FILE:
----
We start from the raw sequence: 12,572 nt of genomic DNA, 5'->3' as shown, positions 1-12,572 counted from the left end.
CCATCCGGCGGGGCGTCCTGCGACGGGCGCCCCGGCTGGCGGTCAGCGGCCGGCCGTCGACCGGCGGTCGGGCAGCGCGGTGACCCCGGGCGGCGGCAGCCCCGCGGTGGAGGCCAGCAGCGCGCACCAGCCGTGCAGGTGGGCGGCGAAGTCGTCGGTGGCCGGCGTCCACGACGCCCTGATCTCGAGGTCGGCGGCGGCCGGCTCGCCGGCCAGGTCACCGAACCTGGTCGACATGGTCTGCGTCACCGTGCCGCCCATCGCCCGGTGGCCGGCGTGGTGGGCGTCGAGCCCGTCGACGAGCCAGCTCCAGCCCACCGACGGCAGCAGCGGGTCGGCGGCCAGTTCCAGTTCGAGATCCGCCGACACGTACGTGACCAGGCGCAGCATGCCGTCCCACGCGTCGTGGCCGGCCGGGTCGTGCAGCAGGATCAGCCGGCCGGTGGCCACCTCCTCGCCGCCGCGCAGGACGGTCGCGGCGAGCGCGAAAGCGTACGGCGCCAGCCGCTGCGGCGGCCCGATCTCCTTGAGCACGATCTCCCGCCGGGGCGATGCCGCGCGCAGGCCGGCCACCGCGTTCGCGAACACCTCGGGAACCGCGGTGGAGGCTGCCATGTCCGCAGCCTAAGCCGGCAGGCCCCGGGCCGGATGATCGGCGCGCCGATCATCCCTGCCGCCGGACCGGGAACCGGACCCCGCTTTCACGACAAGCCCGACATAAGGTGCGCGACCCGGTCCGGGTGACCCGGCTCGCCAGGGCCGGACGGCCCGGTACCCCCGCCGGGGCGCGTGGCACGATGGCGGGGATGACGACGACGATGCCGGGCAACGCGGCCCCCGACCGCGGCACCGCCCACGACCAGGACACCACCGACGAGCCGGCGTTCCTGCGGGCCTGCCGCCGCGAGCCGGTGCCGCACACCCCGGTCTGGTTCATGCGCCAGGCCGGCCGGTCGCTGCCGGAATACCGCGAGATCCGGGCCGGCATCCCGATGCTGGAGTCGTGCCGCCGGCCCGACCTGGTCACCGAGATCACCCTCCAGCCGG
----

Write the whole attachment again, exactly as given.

We start from the raw sequence: 12,572 nt of genomic DNA, 5'->3' as shown, positions 1-12,572 counted from the left end.
CCATCCGGCGGGGCGTCCTGCGACGGGCGCCCCGGCTGGCGGTCAGCGGCCGGCCGTCGACCGGCGGTCGGGCAGCGCGGTGACCCCGGGCGGCGGCAGCCCCGCGGTGGAGGCCAGCAGCGCGCACCAGCCGTGCAGGTGGGCGGCGAAGTCGTCGGTGGCCGGCGTCCACGACGCCCTGATCTCGAGGTCGGCGGCGGCCGGCTCGCCGGCCAGGTCACCGAACCTGGTCGACATGGTCTGCGTCACCGTGCCGCCCATCGCCCGGTGGCCGGCGTGGTGGGCGTCGAGCCCGTCGACGAGCCAGCTCCAGCCCACCGACGGCAGCAGCGGGTCGGCGGCCAGTTCCAGTTCGAGATCCGCCGACACGTACGTGACCAGGCGCAGCATGCCGTCCCACGCGTCGTGGCCGGCCGGGTCGTGCAGCAGGATCAGCCGGCCGGTGGCCACCTCCTCGCCGCCGCGCAGGACGGTCGCGGCGAGCGCGAAAGCGTACGGCGCCAGCCGCTGCGGCGGCCCGATCTCCTTGAGCACGATCTCCCGCCGGGGCGATGCCGCGCGCAGGCCGGCCACCGCGTTCGCGAACACCTCGGGAACCGCGGTGGAGGCTGCCATGTCCGCAGCCTAAGCCGGCAGGCCCCGGGCCGGATGATCGGCGCGCCGATCATCCCTGCCGCCGGACCGGGAACCGGACCCCGCTTTCACGACAAGCCCGACATAAGGTGCGCGACCCGGTCCGGGTGACCCGGCTCGCCAGGGCCGGACGGCCCGGTACCCCCGCCGGGGCGCGTGGCACGATGGCGGGGATGACGACGACGATGCCGGGCAACGCGGCCCCCGACCGCGGCACCGCCCACGACCAGGACACCACCGACGAGCCGGCGTTCCTGCGGGCCTGCCGCCGCGAGCCGGTGCCGCACACCCCGGTCTGGTTCATGCGCCAGGCCGGCCGGTCGCTGCCGGAATACCGCGAGATCCGGGCCGGCATCCCGATGCTGGAGTCGTGCCGCCGGCCCGACCTGGTCACCGAGATCACCCTCCAGCCGG